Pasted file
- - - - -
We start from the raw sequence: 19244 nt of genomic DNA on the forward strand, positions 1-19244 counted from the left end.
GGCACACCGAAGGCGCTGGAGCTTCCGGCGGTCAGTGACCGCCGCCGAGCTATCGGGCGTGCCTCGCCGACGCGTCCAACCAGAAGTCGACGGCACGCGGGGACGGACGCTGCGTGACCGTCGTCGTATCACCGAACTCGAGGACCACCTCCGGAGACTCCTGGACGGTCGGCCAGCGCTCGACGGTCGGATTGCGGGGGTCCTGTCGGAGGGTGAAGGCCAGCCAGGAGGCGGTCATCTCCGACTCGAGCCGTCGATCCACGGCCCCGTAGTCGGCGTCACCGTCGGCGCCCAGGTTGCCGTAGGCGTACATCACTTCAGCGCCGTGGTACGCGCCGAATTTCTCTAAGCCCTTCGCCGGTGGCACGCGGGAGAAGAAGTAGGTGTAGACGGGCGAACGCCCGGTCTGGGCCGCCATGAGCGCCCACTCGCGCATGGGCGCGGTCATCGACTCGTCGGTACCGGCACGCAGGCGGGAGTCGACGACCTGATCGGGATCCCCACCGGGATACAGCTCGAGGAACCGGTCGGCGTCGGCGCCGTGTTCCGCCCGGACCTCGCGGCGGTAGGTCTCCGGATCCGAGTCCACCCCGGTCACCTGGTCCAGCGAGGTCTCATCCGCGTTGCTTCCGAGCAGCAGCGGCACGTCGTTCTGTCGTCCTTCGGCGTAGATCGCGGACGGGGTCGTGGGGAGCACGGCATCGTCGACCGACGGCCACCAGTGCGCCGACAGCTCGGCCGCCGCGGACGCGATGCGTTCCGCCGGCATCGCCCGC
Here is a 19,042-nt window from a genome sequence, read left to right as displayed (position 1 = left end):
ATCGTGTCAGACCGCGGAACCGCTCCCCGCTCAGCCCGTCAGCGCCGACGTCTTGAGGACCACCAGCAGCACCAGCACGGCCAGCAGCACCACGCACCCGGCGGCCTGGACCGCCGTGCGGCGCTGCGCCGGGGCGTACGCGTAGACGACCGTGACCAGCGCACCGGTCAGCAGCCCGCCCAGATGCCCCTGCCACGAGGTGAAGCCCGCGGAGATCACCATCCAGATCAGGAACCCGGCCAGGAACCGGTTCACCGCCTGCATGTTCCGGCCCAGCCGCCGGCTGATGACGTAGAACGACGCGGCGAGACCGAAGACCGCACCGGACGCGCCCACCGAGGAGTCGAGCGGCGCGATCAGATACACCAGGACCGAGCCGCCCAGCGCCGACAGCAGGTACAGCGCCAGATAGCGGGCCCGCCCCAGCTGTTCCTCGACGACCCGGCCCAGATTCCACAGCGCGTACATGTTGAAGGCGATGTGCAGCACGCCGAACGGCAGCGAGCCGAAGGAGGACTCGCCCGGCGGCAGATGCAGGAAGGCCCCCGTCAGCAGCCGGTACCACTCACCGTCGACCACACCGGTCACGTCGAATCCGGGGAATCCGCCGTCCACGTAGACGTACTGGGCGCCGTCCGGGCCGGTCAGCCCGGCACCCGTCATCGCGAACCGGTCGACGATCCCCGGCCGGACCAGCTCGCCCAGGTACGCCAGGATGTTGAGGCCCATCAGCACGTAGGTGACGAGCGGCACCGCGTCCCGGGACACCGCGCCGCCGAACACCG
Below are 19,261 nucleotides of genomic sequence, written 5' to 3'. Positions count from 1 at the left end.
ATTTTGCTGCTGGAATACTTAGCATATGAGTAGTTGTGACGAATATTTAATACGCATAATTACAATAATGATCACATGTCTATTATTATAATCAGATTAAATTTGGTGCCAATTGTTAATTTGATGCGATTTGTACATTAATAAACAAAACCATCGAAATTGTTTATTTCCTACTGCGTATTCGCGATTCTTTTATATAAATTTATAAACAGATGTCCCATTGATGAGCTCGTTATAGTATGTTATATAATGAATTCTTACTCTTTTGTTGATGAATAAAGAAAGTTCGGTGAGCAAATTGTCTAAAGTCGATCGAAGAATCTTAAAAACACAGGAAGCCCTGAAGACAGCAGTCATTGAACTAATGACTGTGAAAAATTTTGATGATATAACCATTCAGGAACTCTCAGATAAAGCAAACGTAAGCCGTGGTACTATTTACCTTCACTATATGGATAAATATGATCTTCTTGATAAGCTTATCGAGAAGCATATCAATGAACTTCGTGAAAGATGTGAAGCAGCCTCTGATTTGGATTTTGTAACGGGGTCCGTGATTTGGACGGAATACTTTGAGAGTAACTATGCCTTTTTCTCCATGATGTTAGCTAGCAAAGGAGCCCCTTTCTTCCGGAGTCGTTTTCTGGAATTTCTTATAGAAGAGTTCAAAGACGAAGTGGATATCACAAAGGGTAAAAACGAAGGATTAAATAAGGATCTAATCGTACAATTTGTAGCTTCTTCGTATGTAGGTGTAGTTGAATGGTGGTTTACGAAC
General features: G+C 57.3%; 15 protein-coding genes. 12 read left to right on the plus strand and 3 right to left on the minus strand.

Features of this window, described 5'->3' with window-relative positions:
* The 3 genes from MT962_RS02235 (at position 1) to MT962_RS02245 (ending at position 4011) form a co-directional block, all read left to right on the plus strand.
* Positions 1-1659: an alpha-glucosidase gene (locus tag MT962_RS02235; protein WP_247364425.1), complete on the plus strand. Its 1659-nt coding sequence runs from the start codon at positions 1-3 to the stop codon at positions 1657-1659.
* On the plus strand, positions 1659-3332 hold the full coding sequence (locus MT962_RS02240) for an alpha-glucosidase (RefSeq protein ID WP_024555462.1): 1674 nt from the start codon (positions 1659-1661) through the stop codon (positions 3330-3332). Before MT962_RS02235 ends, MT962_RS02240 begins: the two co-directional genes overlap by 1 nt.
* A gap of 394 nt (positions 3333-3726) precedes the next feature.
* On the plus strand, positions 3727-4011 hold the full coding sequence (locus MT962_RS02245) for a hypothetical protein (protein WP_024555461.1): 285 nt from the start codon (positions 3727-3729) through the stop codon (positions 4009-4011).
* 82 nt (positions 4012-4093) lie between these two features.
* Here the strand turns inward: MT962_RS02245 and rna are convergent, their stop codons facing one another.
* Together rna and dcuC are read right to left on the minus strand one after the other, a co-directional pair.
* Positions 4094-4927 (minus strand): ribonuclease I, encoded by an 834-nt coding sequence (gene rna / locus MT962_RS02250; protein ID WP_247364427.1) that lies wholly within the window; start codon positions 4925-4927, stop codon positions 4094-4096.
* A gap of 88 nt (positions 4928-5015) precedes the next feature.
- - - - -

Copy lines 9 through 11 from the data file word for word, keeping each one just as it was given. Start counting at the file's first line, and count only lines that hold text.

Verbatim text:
* The 3 genes from MT962_RS02235 (at position 1) to MT962_RS02245 (ending at position 4011) form a co-directional block, all read left to right on the plus strand.
* Positions 1-1659: an alpha-glucosidase gene (locus tag MT962_RS02235; protein WP_247364425.1), complete on the plus strand. Its 1659-nt coding sequence runs from the start codon at positions 1-3 to the stop codon at positions 1657-1659.
* On the plus strand, positions 1659-3332 hold the full coding sequence (locus MT962_RS02240) for an alpha-glucosidase (RefSeq protein ID WP_024555462.1): 1674 nt from the start codon (positions 1659-1661) through the stop codon (positions 3330-3332). Before MT962_RS02235 ends, MT962_RS02240 begins: the two co-directional genes overlap by 1 nt.